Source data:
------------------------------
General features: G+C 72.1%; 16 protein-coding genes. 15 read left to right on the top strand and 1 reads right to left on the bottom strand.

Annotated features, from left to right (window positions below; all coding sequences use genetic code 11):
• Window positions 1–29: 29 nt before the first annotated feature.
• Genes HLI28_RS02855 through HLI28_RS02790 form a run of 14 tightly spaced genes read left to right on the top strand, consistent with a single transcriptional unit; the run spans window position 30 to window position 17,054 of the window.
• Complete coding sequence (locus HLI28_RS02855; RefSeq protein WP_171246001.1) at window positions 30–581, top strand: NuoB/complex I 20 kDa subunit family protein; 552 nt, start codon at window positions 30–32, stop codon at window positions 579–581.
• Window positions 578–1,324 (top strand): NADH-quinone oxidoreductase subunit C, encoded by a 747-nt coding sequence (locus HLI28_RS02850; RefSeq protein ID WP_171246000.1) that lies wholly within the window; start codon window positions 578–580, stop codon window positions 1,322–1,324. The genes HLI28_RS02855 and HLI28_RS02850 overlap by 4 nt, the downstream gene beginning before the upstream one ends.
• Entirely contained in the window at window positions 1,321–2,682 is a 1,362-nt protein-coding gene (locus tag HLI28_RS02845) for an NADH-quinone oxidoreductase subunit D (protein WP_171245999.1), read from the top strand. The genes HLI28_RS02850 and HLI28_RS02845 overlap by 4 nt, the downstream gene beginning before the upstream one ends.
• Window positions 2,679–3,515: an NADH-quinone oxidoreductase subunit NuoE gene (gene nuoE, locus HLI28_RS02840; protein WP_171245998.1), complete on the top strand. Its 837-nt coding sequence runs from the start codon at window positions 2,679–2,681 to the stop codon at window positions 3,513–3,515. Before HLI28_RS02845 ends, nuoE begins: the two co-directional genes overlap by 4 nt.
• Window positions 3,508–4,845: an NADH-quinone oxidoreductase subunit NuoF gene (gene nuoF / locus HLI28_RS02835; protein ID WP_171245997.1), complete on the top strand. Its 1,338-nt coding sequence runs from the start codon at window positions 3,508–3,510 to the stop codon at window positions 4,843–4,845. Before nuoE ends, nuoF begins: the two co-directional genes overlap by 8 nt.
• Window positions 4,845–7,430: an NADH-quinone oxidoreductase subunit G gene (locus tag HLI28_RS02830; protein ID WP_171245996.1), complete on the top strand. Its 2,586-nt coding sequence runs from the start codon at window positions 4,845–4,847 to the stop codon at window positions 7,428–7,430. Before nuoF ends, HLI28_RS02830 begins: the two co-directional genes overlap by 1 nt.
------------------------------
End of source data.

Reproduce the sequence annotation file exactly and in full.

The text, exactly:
General features: G+C 72.1%; 16 protein-coding genes. 15 read left to right on the top strand and 1 reads right to left on the bottom strand.

Annotated features, from left to right (window positions below; all coding sequences use genetic code 11):
• Window positions 1–29: 29 nt before the first annotated feature.
• Genes HLI28_RS02855 through HLI28_RS02790 form a run of 14 tightly spaced genes read left to right on the top strand, consistent with a single transcriptional unit; the run spans window position 30 to window position 17,054 of the window.
• Complete coding sequence (locus HLI28_RS02855; RefSeq protein WP_171246001.1) at window positions 30–581, top strand: NuoB/complex I 20 kDa subunit family protein; 552 nt, start codon at window positions 30–32, stop codon at window positions 579–581.
• Window positions 578–1,324 (top strand): NADH-quinone oxidoreductase subunit C, encoded by a 747-nt coding sequence (locus HLI28_RS02850; RefSeq protein ID WP_171246000.1) that lies wholly within the window; start codon window positions 578–580, stop codon window positions 1,322–1,324. The genes HLI28_RS02855 and HLI28_RS02850 overlap by 4 nt, the downstream gene beginning before the upstream one ends.
• Entirely contained in the window at window positions 1,321–2,682 is a 1,362-nt protein-coding gene (locus tag HLI28_RS02845) for an NADH-quinone oxidoreductase subunit D (protein WP_171245999.1), read from the top strand. The genes HLI28_RS02850 and HLI28_RS02845 overlap by 4 nt, the downstream gene beginning before the upstream one ends.
• Window positions 2,679–3,515: an NADH-quinone oxidoreductase subunit NuoE gene (gene nuoE, locus HLI28_RS02840; protein WP_171245998.1), complete on the top strand. Its 837-nt coding sequence runs from the start codon at window positions 2,679–2,681 to the stop codon at window positions 3,513–3,515. Before HLI28_RS02845 ends, nuoE begins: the two co-directional genes overlap by 4 nt.
• Window positions 3,508–4,845: an NADH-quinone oxidoreductase subunit NuoF gene (gene nuoF / locus HLI28_RS02835; protein ID WP_171245997.1), complete on the top strand. Its 1,338-nt coding sequence runs from the start codon at window positions 3,508–3,510 to the stop codon at window positions 4,843–4,845. Before nuoE ends, nuoF begins: the two co-directional genes overlap by 8 nt.
• Window positions 4,845–7,430: an NADH-quinone oxidoreductase subunit G gene (locus tag HLI28_RS02830; protein ID WP_171245996.1), complete on the top strand. Its 2,586-nt coding sequence runs from the start codon at window positions 4,845–4,847 to the stop codon at window positions 7,428–7,430. Before nuoF ends, HLI28_RS02830 begins: the two co-directional genes overlap by 1 nt.